The liver, which is the largest organ in the body, has a variety of important functions. As the main organ controlling human metabolism it is tasked with regulating levels of glucose, amino acids and lipids, while storing glycogen and producing bile acids. It myriad array of functions includes chemical modification of complex chemicals that can interfere with hormonal signaling pathways.
Over the last few decades, old enzymes found new jobs breaking down and modifying drugs and cosmetics. Chemical modification of drugs can often produce unintended toxic byproducts, which in turn damages the liver itself. While the pharmaceutical industry focuses intense efforts to try and identify chemicals that can potentially damage the liver, it often fails, making drug-induced liver toxicity a major reason for stopping drug development and post-market withdrawal.
The main problem facing the field is the failure of animal experiments to predict the human response. In fact, 70 per cent of chemicals that are toxic to rodents are non-toxic for primates, and vice versa. For example, thalidomide was safe in rodents, but caused horrible birth defects in humans, while aspirin causes birth defects in rodents but is quite safe in humans. These differences are primarily the result of small changes in enzymes and signaling pathway.
For this reason, the field is relying on isolated human liver cells, called hepatocytes, to study toxicity. Regretfully, human hepatocytes fail to proliferate leaving scientists with limiting amount of material to work with. Attempts to immortalise liver cells or to use cultured tumor cells failed, as these cell lines rapidly lost enzymatic function in days and failed to capture the human response.
Our research at the Hebrew University of Jerusalem has looked into ways to create a reliable source of functional hepatocytes for drug toxicity studies. In one study, published in Nature Biotechnology we used a previously unknown trait of the human papilloma virus (HPV) that allows cells to grow when exposed to a very specific growth factor, called oncostatin M (OSM). As luck would have it, it was the same growth factor that was involved in liver regeneration, allowing us to mimic the process in the laboratory. Using two HPV proteins we managed to get human hepatocytes to proliferate in the laboratory while exposed to OSM. When OSM was removed, the cells reverted back to fully functional human hepatocytes. This robust expansion of human hepatocytes allowed us to create libraries of functional human liver cells from diverse backgrounds and study differences in the population response to drugs or infection.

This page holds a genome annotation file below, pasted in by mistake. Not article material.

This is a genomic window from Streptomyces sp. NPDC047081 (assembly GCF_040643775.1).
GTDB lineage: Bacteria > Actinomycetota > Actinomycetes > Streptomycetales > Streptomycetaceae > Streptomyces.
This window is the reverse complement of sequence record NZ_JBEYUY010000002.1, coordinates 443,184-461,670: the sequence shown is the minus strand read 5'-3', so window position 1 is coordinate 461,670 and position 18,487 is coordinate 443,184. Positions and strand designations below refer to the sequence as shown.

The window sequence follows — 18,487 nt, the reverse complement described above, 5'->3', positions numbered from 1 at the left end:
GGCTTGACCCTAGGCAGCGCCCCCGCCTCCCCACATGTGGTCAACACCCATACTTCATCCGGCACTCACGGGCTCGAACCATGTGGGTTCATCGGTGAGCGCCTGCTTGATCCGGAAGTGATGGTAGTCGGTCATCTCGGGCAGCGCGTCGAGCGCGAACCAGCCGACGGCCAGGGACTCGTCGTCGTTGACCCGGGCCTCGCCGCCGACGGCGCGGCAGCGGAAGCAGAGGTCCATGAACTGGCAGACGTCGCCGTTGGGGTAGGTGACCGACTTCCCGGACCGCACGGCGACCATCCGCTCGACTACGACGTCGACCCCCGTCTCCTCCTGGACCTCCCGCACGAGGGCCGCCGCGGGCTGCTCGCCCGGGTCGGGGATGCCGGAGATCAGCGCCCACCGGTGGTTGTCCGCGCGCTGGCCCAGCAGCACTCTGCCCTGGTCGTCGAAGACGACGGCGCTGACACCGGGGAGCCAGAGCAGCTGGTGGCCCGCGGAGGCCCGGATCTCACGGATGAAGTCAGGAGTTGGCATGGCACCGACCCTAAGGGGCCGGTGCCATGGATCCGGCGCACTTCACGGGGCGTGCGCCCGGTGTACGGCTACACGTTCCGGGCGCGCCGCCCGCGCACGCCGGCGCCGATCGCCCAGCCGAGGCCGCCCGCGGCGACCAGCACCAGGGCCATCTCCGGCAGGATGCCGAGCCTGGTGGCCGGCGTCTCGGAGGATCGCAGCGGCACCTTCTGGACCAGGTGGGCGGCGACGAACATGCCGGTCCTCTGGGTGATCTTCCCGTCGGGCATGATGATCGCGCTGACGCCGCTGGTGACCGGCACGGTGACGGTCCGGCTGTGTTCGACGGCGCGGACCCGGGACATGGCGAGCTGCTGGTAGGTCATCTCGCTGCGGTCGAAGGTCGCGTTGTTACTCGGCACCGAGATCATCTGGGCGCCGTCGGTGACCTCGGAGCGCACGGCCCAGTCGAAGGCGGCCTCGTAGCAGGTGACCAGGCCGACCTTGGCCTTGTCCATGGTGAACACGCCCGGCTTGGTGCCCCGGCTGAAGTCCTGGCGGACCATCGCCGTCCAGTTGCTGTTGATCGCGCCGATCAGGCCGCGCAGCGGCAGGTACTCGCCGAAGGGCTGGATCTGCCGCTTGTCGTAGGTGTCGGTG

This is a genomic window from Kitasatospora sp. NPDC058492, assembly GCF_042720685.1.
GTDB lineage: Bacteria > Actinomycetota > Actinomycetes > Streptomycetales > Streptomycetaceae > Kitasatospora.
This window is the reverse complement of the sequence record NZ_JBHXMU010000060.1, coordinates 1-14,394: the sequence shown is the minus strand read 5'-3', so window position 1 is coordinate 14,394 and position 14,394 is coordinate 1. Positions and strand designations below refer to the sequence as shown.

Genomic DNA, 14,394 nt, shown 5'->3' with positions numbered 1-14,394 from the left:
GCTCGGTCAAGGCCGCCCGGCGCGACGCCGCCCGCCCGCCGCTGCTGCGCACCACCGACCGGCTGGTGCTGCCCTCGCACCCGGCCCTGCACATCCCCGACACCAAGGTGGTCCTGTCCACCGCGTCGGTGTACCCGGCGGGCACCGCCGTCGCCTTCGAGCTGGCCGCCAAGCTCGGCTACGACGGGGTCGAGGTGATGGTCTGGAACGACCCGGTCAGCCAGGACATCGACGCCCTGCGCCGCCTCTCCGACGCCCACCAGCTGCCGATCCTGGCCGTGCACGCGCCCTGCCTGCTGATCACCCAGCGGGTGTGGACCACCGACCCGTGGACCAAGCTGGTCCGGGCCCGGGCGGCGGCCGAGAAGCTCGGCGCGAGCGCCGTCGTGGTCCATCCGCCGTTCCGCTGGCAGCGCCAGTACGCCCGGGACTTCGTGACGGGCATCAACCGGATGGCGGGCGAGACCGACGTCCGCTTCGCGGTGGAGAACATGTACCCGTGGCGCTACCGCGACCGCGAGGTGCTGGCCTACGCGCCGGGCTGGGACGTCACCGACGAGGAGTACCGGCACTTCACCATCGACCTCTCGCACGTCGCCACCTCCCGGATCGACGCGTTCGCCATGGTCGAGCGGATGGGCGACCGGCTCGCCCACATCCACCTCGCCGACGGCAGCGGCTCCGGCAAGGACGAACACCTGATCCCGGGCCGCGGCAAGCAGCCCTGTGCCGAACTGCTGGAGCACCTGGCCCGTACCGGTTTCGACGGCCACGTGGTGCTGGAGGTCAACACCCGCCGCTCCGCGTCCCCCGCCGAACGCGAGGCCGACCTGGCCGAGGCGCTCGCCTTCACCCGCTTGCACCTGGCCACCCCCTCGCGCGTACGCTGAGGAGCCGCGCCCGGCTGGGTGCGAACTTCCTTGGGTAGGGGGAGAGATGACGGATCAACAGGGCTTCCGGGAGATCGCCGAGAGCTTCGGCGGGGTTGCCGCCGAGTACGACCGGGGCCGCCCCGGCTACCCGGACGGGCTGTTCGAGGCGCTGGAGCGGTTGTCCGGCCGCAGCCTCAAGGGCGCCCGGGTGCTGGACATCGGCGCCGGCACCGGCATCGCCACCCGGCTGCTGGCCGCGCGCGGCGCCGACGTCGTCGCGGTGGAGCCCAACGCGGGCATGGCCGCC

While growing functional human liver cells in the laboratory was a significant milestone, it is still a far cry from the complex physiology of the human body. This physiological microenvironment is important as it creates a pattern of different functions in the liver. Some liver cells are very efficient in breaking down drugs, while others contribute to their transport and distribution. This function depends on the cell distance from the artery and its exposure to oxygen, hormones and growth factors. To truly recapture the human response, we will need the mimic these critical aspects of the human physiology.
Toward this end, my group at the Hebrew University of Jerusalem and others focused on the development of small microchips in which hepatocytes could be exposed to flow, mimicking the physiological microenvironment. While designs vary, several liver-on-chip devices are already on the market reproducing some aspects of drug toxicity. However, we saw the field a little differently. While other groups focused on showing the same results as animal or human experiments, we believed that liver-on-chip technology could be used to reveal new types of information about drugs and new mechanisms of toxicity.
Indeed, in two recent papers coming from the Hebrew University of Jerusalem and published in Archives of Toxicology and the Proceedings of the National Academy of Sciences (PNAS) we showed that liver-on-chip devices could be uniquely used to measure the dynamics of the metabolic response to drug-induced injury. Dynamics, or rate of change, can tell scientists quite a lot about the phenomena being studied, even without prior knowledge. For example, fast changes that occur in seconds to minutes are usually the result of a direct action, while slow changes occurring over hours to days often involve indirect mechanism of toxicity, such as fatty liver disease.
In our first study using our liver-on-chip device, we showed that acetaminophen (Tylenol®) directly damages the mitochondria blocking cellular respiration in seconds. These new findings explain many of the off-target affects of acetaminophen poisoning, such as kidney damage, and rewrite an age-old textbook on acetaminophen mechanism of toxicity. In our second study we followed the affect of troglitazone (Rezulin®) that was removed from the market due to unexplained (idiosyncratic) toxicity. We showed that troglitazone caused mild mitochondrial stress, forcing liver cells to divert significant resources to adapt to the damage. This in turn makes liver cells more sensitive to damage, which happens to patients taking the drug outside the well-controlled clinical setting.
We strongly believe that this liver-on-chip technology, together with our regenerating liver cells, would provide the means to rapidly screen for liver toxicity, increasing overall safety of drugs and expediting their development.